Erfurt and Weimar by Train

Uncategorized | October 21, 2009

If you’ve never travelled by train in Germany, you should.  It’s the way train travel should be: fast, clean, quiet, comfortable, and as you would expect in Germany, efficient. 

We boarded the ICE train at Frankfurt airport, sadly not the one we had our seats reserved on as our luggage was so delayed coming off our flight we missed it.  A problem we wouldn’t have had had we taken the train from the UK, yet we simply didn’t have that amount of time at our leisure.  It’s a good job our tickets were still valid for the next train, and there were sufficient free seats for us not to worry.

As we raced through the Thuringian countryside I remember how nice I thought it was that we were provided with a leaflet providing information regarding the journey: journey times, arrival details, station plans and facilities.  Despite my lack of German it was still nice to know the precise time we were due to arrive in Erfurt, and the names of the smaller stations we would pass through on our way.

In just 1hr 30mins we pulled into Erfurt, and after a quick check in we were off to enjoy the wonderfully preserved medieval city, and its magnificent Gothic Cathedral.  It towers over the city, and really gives you an insight into the power it had hundreds of years ago, when it was the biggest Cathedral for over 200 miles around.  It truly is a sight to behold.

The whole area is rife with an amazingly rich history.  Erfurt was once one of the biggest trading stops in Europe, between the Holy Roman Empire and France and Spain to the West and still has the uniquely decorative trading houses. Whilst nearby Eisenach boasts the original fairytale castle of Wartburg, once the home of Martin Luther, and the childhood home of Johann Sebastian Bach where it is possible to catch a daily performance of Bach’s work on traditional instruments. (It may not sound that interesting, but even to such uneducated ears as my own it was quite impressive!)

After a good night’s rest we were off again, this time heading to a city which I am sure we are all familiar with from our memories of school.  As we sped past the unimposing yet poignant Buchenwald memorial, we arrive into Weimar, a city synonymous with positive German culture and history.

With no time to lose we checked into the 4* Dorint hotel, part of which is the old Russian Embassy, and then headed out to take in the sights from the comfort of a traditional horse and carriage, accompanied by a bottle of bubbly.  As we bumped our way through the cobbled streets I was overawed by the fantastic contrast of Weimar.  It not only boasts numerous fantastic examples of baroque architecture, but some wonderful  and large open spaces, luscious park areas and beautiful gardens.  Great for a gentle stroll in the evenings, taking in the peace and quiet and fresh air.  You understand why Weimar’s two universities are so recognised around the world, being surrounded by such inspiring spaces.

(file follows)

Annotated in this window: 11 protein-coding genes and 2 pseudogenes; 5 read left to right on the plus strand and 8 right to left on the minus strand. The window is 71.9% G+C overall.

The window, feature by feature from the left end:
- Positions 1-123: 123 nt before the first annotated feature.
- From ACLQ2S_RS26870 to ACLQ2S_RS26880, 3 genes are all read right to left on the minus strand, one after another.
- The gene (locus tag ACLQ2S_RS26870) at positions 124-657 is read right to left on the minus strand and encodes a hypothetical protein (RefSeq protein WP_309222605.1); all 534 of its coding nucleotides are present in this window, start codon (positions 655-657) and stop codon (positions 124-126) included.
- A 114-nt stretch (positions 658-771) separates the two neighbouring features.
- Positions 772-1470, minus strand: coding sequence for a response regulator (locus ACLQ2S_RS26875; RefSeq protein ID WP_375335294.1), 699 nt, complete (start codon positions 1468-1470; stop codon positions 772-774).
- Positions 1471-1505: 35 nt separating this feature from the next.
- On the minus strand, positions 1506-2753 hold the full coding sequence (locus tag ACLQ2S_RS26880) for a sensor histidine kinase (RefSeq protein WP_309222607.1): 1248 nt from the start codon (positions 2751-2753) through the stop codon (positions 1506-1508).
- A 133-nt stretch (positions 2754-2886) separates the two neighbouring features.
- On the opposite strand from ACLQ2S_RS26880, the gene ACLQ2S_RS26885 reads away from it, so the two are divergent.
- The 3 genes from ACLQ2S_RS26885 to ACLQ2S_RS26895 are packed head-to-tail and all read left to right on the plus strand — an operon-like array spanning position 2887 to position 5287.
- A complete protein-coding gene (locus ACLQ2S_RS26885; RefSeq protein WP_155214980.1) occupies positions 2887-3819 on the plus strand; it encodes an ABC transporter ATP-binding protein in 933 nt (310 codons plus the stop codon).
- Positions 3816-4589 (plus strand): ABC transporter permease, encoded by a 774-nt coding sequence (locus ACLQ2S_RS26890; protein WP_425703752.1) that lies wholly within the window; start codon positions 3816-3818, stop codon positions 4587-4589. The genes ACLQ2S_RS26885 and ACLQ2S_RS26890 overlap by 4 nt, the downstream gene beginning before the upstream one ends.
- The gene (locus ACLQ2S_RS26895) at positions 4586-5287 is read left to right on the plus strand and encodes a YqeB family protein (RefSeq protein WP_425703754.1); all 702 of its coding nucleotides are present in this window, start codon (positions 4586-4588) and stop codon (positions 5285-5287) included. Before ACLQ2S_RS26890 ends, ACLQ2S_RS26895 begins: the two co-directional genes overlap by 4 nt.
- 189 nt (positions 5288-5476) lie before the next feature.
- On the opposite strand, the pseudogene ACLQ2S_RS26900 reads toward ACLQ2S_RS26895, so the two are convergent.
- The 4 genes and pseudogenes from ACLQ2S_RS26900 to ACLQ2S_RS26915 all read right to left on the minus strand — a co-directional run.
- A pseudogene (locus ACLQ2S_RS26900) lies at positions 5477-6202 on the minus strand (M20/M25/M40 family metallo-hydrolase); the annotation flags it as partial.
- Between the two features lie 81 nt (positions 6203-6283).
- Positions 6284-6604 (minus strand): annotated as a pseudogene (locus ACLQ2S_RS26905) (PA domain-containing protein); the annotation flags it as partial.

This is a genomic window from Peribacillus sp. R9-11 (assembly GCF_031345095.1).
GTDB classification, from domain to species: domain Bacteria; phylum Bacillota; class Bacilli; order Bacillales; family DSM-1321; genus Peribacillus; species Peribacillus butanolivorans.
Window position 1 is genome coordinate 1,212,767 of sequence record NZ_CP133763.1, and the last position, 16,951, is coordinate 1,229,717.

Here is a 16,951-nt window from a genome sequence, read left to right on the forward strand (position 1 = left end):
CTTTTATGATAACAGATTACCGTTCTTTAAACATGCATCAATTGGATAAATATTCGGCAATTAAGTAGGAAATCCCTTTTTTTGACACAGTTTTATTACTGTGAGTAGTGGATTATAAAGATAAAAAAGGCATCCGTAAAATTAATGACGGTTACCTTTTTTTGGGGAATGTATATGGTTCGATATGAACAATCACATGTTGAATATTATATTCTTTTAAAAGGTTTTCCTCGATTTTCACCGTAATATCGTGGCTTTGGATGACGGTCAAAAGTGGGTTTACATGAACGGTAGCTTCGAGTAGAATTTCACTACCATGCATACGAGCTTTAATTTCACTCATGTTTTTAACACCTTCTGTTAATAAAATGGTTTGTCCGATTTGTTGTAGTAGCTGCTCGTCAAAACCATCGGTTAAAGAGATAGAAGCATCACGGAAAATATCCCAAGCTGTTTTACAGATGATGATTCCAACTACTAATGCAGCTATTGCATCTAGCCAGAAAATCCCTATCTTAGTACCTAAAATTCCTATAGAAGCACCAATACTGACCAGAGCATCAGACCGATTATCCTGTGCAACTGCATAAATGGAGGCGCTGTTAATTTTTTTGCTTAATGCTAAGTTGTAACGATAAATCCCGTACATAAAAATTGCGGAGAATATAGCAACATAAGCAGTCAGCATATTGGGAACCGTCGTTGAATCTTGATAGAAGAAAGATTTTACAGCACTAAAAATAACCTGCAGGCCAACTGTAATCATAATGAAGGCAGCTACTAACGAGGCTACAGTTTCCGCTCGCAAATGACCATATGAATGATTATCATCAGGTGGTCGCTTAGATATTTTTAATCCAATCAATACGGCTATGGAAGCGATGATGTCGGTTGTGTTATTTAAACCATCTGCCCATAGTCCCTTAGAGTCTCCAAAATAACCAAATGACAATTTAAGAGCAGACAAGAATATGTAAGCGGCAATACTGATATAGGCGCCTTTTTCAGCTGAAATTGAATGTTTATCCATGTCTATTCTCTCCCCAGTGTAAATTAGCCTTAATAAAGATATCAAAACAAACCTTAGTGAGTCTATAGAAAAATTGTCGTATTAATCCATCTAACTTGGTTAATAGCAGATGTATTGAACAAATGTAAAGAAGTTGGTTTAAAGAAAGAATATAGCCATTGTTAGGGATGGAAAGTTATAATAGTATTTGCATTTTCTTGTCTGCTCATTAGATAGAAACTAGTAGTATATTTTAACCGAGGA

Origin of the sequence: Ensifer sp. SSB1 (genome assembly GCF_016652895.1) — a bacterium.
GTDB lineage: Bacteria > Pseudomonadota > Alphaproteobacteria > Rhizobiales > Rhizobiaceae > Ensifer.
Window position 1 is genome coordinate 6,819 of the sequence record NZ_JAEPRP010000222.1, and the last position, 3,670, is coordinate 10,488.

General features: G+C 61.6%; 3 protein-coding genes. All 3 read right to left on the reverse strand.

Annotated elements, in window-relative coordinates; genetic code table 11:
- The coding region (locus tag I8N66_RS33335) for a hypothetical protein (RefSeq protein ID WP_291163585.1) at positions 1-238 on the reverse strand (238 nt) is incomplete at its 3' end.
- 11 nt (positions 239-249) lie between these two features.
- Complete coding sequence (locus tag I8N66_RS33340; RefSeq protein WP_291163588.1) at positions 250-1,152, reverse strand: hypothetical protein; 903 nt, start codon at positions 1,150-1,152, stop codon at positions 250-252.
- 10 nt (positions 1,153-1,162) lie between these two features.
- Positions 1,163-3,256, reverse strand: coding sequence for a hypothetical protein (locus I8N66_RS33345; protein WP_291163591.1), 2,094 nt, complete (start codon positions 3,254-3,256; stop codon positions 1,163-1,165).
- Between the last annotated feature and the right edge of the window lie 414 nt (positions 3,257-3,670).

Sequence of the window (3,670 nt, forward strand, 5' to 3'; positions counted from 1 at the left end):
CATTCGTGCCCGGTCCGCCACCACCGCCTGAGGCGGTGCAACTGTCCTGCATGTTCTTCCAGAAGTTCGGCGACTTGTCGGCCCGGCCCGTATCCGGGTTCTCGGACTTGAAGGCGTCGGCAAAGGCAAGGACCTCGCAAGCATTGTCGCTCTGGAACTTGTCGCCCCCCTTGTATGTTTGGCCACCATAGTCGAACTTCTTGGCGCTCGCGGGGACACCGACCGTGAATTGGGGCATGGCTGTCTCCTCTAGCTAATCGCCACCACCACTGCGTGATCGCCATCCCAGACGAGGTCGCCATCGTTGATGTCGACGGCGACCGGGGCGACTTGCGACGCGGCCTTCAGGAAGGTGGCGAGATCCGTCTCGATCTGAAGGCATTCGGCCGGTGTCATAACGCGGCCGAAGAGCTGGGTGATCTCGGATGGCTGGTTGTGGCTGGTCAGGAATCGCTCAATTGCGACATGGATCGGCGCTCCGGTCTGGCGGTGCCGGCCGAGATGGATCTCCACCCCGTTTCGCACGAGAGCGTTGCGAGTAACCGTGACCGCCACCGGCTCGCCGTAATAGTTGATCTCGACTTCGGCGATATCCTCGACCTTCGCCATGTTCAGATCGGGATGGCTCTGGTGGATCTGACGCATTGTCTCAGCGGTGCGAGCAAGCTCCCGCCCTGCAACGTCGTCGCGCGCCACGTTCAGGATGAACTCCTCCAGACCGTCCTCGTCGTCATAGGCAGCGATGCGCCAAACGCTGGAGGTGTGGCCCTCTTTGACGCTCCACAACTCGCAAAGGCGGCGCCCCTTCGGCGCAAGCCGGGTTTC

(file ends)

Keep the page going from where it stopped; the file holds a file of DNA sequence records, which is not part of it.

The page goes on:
As we finished our champagne it was time to explore the city by foot. It is at this point I feel must give you a little piece of advice. If you are unsure of the works of either Goethe or Schiller, keep it under your hat.  These guys are (and rightly so I may add!) held in high esteem by the people of Weimar.  I am embarrassed to say I did voice my lack of knowledge in this area, (‘so apart from Faust…’ is not a good way to start a conversation here) which was met with the sharp question: ‘Pah!  Who is this Shakespeare!?!’

It is hard to escape these guys in Weimar, and rightly so, such is their importance in ‘Weimar Classicalism’ and world literature.  One must also never underestimate their importance in other fields also, they truly were thinkers ahead of their time and have had a profound effect on Western culture.  Both Goethe’s and Schiller’s old houses are now great museums, which are indubitably worth a visit as well as the library of Anna-Amalia, which thankfully survived a fire in 2004.  This library houses such an amazing collection of original works by Goethe and Schiller, first prints of manuscripts and maps from hundreds of years gone by that numbers of visitors are limited to under one hundred a day.

Sharing the same square as the National Theatre House, and a statue of both Goethe and Schiller is the original Bauhaus museum.  It is often overlooked that Weimar was the original home to the Bauhaus movement, and still boasts the Bauhaus University which of course is a gorgeous building itself, from the sharp lines of its exterior to the minor details of the light switches inside it is designed to perfection.  It’s well worth a visit if only to catch some of the ever changing displays or exhibitions by today’s students, carrying on the contemporary ideals of Bauhaus.

That evening we dined in the warm and intimate ‘Alt Weimar’, a sumptuous little restaurant which still echoes back to the days of Goethe.  A meal of the highest quality.

After a sound nights sleep, we sadly only a few hours more to enjoy the hustle and bustle of the main square and an early traditional sausage lunch, until our time was up and we were to leave.  Our ICE sped back to Frankfurt airport and I found it hard to take my mind off Weimar.  I can honestly say it was a place of which I had very little expectations before visiting, yet I had come away hoping that I hadn’t missed anything, and wanting to return to before the crowds find out!